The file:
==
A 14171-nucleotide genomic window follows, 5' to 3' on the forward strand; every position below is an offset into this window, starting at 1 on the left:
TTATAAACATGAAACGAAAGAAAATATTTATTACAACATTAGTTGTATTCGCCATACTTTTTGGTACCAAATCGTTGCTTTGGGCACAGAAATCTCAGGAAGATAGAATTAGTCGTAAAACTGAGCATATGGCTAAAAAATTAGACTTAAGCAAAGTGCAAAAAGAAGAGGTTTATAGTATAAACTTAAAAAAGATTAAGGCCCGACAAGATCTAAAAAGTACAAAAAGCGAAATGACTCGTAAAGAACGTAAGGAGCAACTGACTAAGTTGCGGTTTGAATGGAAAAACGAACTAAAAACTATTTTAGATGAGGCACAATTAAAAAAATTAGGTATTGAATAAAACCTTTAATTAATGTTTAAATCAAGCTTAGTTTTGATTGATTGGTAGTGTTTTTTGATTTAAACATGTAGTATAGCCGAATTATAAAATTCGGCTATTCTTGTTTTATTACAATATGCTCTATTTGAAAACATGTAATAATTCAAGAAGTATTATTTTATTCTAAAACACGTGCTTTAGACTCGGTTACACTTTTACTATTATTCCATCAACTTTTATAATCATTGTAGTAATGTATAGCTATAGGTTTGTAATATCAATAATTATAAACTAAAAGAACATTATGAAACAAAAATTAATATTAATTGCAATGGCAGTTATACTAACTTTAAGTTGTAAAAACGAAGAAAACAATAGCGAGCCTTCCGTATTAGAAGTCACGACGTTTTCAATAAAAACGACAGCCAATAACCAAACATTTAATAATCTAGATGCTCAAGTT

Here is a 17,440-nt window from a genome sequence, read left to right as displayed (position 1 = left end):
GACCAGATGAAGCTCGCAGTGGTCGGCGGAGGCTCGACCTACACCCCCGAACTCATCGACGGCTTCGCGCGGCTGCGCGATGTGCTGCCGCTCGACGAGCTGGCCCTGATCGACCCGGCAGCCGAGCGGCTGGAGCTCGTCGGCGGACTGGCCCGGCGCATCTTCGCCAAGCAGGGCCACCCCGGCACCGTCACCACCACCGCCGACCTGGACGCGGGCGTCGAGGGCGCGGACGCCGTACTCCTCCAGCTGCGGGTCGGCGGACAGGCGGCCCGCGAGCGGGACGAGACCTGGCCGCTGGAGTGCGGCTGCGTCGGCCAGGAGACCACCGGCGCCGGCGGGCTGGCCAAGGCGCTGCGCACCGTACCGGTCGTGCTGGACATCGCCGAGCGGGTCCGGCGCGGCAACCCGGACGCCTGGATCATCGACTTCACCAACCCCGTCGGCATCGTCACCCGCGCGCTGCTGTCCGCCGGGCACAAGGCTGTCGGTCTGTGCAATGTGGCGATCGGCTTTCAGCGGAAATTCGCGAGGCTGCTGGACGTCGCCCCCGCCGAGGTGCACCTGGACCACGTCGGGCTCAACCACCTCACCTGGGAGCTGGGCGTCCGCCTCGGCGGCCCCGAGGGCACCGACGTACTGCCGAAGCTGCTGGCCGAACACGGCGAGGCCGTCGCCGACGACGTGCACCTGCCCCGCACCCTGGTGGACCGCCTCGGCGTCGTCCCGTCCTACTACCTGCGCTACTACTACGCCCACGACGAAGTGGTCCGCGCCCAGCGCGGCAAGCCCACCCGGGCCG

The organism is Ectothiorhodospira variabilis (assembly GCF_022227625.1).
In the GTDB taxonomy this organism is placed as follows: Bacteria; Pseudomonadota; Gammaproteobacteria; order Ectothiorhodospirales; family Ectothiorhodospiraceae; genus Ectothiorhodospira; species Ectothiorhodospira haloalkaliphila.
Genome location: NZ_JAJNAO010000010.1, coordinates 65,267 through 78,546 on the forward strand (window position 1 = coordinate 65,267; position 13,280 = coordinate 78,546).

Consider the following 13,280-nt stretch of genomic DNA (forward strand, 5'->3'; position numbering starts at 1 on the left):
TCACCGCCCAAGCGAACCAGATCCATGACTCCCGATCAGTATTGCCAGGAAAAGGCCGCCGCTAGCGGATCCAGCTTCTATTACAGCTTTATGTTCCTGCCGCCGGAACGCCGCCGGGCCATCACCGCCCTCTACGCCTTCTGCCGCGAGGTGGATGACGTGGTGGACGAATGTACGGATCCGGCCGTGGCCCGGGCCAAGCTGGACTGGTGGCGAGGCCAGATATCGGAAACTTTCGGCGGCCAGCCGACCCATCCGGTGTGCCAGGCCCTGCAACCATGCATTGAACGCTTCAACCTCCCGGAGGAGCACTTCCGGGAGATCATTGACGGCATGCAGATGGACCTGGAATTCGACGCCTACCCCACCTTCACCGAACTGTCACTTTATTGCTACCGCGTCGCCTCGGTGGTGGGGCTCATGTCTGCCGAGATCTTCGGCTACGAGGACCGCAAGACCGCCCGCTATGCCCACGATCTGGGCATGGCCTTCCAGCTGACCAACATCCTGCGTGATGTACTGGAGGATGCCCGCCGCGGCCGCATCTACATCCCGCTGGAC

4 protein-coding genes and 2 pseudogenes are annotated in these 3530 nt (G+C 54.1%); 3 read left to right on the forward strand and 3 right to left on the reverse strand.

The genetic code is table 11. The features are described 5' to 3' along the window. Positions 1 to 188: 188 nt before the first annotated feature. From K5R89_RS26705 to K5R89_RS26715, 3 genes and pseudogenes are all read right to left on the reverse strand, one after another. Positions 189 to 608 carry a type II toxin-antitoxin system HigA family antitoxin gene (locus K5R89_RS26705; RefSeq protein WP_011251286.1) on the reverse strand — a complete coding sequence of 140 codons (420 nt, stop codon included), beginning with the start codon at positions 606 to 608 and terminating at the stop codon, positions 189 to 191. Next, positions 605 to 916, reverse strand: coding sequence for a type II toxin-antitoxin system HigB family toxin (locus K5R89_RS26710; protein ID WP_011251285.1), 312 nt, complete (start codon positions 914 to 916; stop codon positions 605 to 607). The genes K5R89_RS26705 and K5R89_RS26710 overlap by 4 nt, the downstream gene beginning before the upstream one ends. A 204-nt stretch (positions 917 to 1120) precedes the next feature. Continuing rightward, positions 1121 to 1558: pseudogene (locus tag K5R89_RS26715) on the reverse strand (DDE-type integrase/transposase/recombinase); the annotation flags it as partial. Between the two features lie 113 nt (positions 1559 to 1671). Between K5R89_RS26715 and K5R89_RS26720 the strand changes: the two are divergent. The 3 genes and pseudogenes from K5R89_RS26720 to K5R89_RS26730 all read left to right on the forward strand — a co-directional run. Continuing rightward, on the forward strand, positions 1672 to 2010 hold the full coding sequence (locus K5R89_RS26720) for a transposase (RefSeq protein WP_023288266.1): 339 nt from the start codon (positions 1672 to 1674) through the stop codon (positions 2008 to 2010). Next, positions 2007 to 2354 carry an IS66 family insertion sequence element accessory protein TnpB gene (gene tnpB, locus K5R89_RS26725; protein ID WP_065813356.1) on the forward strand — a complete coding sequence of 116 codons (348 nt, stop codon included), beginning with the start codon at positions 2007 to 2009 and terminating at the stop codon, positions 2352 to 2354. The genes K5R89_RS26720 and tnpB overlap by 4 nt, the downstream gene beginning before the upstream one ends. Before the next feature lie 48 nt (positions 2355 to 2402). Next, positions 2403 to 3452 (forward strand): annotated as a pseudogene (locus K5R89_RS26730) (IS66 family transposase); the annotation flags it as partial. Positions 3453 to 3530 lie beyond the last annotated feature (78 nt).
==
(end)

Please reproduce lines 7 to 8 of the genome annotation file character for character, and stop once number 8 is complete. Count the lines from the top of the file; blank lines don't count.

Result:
Genome location: NZ_JAJNAO010000010.1, coordinates 65,267 through 78,546 on the forward strand (window position 1 = coordinate 65,267; position 13,280 = coordinate 78,546).

Consider the following 13,280-nt stretch of genomic DNA (forward strand, 5'->3'; position numbering starts at 1 on the left):